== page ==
ONLINE NEWSLETTERS: CONSTANT CONTACT VS. MAILCHIMP.
 

Music teachers with large studios have to be masters of scheduling and organization. Lessons, evaluations, recitals, competitions, workshops for teachers and holiday dates need to be effectively communicated to students and parents, as well as details about deadlines and tuition. Since most families rely on the social media for information, two great programs for this are Constant Contact and MailChimp. Constant Contact requires a monthly fee based on the number of emails sent, and MailChimp is free for up to 12,000 emails per month and offers fee-based service upgrades for business and marketing. Here are some guidelines for using Constant Contact and MailChimp. Constant Contact currently charges a minimal monthly fee (offering a pre-pay discounts of up to fifteen per cent), which includes access to an image library, customized template and social media marketing; Constant Contact’s monthly fee includes telephone customer service and the program offers more templates than Constant Contact; Constant Contact’s app is limited and emails cannot be edited on an iPad or iPhone, but MailChimp’s mobile app is available for iPad, iWatch, Android and has more functionality.

ONLINE LESSON OPTIONS: SKYPE VS. FACETIME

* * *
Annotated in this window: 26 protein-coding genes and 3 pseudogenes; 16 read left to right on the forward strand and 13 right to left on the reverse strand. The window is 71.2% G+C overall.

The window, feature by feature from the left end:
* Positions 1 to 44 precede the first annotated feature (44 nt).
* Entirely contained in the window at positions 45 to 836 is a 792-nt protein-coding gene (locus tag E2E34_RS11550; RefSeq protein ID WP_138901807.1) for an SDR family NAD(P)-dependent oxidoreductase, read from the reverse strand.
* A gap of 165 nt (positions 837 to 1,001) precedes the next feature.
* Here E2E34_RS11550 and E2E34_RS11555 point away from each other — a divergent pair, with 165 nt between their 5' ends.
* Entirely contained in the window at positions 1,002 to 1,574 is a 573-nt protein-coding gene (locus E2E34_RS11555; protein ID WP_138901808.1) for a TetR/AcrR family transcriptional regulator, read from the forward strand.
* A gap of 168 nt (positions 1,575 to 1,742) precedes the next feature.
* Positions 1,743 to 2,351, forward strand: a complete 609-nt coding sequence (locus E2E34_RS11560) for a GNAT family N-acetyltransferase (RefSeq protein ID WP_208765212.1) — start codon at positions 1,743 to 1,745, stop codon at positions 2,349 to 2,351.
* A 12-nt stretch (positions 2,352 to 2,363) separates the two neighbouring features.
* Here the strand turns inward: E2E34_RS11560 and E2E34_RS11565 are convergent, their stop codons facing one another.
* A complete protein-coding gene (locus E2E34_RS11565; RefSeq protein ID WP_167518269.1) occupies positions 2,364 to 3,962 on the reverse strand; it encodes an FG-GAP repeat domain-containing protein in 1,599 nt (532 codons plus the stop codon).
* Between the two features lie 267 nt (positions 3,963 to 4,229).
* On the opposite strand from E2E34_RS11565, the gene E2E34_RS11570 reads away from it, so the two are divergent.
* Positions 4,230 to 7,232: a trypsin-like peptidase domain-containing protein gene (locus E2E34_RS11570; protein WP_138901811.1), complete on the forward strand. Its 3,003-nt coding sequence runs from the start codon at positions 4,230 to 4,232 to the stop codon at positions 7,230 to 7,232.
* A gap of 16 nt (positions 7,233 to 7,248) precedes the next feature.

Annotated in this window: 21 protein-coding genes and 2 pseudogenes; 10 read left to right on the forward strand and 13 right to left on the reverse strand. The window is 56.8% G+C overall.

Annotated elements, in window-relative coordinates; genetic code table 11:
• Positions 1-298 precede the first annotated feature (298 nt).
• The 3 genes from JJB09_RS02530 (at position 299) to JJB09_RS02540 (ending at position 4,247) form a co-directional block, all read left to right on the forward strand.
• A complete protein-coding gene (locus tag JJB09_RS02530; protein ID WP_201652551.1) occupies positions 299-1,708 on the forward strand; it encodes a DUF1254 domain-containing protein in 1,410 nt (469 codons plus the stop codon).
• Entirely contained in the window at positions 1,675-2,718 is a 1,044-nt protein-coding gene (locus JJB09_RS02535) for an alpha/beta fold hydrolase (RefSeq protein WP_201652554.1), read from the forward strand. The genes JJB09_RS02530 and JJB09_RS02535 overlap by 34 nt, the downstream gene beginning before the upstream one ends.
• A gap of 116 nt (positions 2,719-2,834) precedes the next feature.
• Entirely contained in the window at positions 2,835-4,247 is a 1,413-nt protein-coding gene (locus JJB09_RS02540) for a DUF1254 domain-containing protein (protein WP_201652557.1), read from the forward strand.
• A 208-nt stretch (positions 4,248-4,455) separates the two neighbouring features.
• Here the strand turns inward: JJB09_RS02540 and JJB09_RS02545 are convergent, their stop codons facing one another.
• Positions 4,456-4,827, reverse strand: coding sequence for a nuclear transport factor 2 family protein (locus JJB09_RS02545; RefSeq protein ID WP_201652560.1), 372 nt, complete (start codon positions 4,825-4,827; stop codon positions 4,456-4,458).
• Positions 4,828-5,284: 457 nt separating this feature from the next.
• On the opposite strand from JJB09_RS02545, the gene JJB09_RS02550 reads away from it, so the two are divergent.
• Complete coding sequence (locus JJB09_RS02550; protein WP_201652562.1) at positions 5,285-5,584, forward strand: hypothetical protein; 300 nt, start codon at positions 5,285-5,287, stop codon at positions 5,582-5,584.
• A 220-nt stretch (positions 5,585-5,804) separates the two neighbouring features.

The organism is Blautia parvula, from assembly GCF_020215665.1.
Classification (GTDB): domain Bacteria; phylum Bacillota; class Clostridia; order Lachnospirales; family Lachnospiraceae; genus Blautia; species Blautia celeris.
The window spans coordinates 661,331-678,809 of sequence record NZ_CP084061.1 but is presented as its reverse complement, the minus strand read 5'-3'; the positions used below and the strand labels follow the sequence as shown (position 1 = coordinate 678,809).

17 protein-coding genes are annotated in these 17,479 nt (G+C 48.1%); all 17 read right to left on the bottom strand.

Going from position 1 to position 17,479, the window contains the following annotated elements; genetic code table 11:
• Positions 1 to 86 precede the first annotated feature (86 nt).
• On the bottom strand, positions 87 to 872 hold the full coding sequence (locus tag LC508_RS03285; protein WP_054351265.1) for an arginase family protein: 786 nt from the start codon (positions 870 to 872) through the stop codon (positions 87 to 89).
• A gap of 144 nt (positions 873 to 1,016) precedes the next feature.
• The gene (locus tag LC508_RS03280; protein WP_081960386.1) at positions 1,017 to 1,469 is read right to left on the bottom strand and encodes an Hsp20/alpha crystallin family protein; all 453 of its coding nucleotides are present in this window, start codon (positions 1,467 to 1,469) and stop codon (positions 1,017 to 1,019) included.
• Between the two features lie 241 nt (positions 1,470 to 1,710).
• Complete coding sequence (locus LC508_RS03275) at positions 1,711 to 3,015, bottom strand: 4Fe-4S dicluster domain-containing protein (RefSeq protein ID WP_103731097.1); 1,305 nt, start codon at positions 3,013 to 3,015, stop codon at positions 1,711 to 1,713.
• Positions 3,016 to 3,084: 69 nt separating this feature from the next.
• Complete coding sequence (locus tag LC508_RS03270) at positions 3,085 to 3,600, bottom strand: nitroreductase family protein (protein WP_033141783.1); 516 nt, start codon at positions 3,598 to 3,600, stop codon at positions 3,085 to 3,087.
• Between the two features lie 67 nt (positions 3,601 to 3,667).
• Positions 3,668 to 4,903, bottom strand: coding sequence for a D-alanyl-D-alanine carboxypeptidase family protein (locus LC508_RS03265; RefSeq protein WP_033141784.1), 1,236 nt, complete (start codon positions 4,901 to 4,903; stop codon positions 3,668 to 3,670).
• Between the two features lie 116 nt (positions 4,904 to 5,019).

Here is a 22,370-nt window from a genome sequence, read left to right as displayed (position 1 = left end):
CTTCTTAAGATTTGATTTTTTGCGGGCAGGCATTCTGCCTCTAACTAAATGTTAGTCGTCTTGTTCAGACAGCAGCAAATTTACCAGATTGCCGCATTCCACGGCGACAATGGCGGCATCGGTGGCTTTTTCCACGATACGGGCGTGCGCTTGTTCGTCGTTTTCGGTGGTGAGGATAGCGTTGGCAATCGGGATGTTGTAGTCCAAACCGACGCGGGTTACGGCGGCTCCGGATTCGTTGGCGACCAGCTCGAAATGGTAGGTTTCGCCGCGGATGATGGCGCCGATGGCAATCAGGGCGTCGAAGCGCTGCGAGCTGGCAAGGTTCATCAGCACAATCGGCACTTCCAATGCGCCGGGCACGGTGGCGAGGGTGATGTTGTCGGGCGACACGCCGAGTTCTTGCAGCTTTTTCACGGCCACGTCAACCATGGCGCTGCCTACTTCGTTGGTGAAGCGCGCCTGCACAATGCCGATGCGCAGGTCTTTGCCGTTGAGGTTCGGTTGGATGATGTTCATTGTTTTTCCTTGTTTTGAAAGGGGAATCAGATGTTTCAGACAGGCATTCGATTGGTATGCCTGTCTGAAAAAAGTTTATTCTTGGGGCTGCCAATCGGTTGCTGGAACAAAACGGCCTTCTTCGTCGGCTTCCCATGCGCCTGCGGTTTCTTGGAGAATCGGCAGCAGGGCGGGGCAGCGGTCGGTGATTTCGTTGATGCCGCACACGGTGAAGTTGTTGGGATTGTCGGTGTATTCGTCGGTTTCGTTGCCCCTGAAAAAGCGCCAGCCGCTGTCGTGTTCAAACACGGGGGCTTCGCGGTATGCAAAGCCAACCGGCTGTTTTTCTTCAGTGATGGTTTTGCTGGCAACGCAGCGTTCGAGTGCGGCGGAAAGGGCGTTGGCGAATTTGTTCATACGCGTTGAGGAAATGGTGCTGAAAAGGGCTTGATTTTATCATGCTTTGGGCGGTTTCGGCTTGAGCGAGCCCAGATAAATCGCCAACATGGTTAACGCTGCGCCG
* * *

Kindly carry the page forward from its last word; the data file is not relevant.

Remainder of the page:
How many times have you had a student show up for a lesson with a runny nose or cough? I have developed a very strong immune system, however, using Skype and FaceTime offer a great solution when health, location or transportation become an issue. These programs are also ideal for teaching students who are on vacation and without a piano. Parent student and teacher need only have a telephone, iPad, computer, laptop and headphones or a speakerphone. To use the Skype program just download the app and create a user name, and for FaceTime, use your iPhone or iPad. My daughter has a mobile phone and is able to use FaceTime through WiFi. Here are some guidelines for using Skype and FaceTime. FaceTime requires WiFi or cellular connection to make the call; video calls are free when using Skype and FaceTime; FaceTime users need to have an Apple ID to make a call; time delay doesn’t allow for practicing or playing duets or duo piano pieces; Skype’s connection may be less reliable than that of FaceTime; some students focus better while using these programs, while some become distracted by the technology.

Communication and efficiency are important ingredients for maintaining a successful music studio. Teachers are good communicators by nature and transfer their knowledge to students and parents. All are part of the studio family, since attentive teachers have happy, dedicated students who in turn provide referrals to the nurturing environment. Although it may require a little time to become familiar with the technology of programs and apps, the rewards and gratification for teacher and student are worth the effort. To contact Noreen: www.wenjenpiano.com